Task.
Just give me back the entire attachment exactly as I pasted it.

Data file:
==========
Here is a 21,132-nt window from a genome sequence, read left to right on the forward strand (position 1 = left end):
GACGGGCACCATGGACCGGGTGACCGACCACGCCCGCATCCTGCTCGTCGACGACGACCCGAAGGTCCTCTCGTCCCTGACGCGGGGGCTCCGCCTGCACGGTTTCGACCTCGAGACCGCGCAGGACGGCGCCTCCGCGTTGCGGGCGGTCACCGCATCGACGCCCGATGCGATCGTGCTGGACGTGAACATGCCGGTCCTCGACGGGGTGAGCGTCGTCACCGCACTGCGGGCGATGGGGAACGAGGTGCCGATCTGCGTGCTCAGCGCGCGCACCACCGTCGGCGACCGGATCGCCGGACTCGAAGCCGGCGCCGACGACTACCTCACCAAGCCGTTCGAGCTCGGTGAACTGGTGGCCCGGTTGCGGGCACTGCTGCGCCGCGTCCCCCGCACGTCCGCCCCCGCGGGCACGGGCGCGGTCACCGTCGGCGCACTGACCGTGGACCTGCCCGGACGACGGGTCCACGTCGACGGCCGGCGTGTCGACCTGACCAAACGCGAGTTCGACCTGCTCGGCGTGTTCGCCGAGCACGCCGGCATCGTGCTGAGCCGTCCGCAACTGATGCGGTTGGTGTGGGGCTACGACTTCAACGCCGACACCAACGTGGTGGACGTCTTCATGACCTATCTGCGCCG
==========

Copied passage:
Here is a 21,132-nt window from a genome sequence, read left to right on the forward strand (position 1 = left end):
GACGGGCACCATGGACCGGGTGACCGACCACGCCCGCATCCTGCTCGTCGACGACGACCCGAAGGTCCTCTCGTCCCTGACGCGGGGGCTCCGCCTGCACGGTTTCGACCTCGAGACCGCGCAGGACGGCGCCTCCGCGTTGCGGGCGGTCACCGCATCGACGCCCGATGCGATCGTGCTGGACGTGAACATGCCGGTCCTCGACGGGGTGAGCGTCGTCACCGCACTGCGGGCGATGGGGAACGAGGTGCCGATCTGCGTGCTCAGCGCGCGCACCACCGTCGGCGACCGGATCGCCGGACTCGAAGCCGGCGCCGACGACTACCTCACCAAGCCGTTCGAGCTCGGTGAACTGGTGGCCCGGTTGCGGGCACTGCTGCGCCGCGTCCCCCGCACGTCCGCCCCCGCGGGCACGGGCGCGGTCACCGTCGGCGCACTGACCGTGGACCTGCCCGGACGACGGGTCCACGTCGACGGCCGGCGTGTCGACCTGACCAAACGCGAGTTCGACCTGCTCGGCGTGTTCGCCGAGCACGCCGGCATCGTGCTGAGCCGTCCGCAACTGATGCGGTTGGTGTGGGGCTACGACTTCAACGCCGACACCAACGTGGTGGACGTCTTCATGACCTATCTGCGCCG